Behavior change and physician training will be key to reducing the demand for antibiotics. Patients often request and receive antibiotics without genuine need, sharply increasing the likelihood of later resistance. Raising public awareness and promoting the rational use of antibiotics should effectively reduce the demand for antibiotics and therefore reduce the potential for resistance. NGOs and the private sector are key partners in advising and advancing the messages of governments in this area.
Regulate antibiotic usage on farms
It is estimated that 70 percent of all antibiotics sold in the United States are used unnecessarily in healthy food animals to prevent infection and promote growth. Outside of the United States, governments either do not track or do not publish information related to antimicrobial usage on livestock or crop culture. Undigested antibiotics can be introduced into the environment through animal waste only to seep into waterways or be spread by vectors. Gaps in surveillance and lack of regulation necessitates action on the part of organizations like the World Health Organization, the Food and Agriculture Organization and the World Organization for Animal Health and their constituents.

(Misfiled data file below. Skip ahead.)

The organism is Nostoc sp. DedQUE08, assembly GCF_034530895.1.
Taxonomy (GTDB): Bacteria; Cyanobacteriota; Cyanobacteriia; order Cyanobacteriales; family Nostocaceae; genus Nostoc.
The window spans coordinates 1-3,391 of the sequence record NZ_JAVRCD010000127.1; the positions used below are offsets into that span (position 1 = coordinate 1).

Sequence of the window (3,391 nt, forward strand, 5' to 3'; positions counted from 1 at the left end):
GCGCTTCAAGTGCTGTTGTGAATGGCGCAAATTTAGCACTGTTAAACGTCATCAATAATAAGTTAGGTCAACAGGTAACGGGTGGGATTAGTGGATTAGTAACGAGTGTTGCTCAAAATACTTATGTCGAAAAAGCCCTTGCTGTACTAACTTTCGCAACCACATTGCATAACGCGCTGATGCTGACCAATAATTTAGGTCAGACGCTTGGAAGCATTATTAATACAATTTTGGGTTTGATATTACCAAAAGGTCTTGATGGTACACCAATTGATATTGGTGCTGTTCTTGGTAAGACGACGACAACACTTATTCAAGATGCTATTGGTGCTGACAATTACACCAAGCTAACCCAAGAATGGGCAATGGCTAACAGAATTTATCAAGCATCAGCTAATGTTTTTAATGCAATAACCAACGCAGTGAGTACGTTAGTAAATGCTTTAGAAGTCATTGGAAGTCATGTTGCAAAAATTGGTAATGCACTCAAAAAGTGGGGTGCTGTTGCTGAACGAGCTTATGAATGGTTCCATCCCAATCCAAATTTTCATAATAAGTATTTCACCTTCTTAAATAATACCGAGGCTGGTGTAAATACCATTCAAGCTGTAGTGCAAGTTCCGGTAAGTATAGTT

Building adequate surveillance systems to track the misuse of antimicrobials both in animals and humans will give countries insight into potential threats to health systems. In this way AMR issues dovetail with larger dialogues on health security which requires the same sort of multisector partnerships to develop resilient systems in the long run. Combatting AMR will necessitate training and investments in local scientists and lab technicians as well as establishing effective communication mechanisms for line ministries and national leaders to improve surveillance and facilitate rapid response.
Improving incentives for the development of new drugs and technologies
Huge quantities of antibiotics are used in patients that do not need them. Even with a reduction in the demand for current drugs, new antibiotics, vaccines and point of care (POC) diagnostics are required to stay ahead of AMR. New POC diagnostics could give doctors better information about infections to reduce the risk of antibiotic overuse. Similarly, new vaccines could reduce the need for antibiotics later in life in both humans and animals. New drugs are needed to replace those that are no longer effective to treat everything from MDR-TB to C. Diff.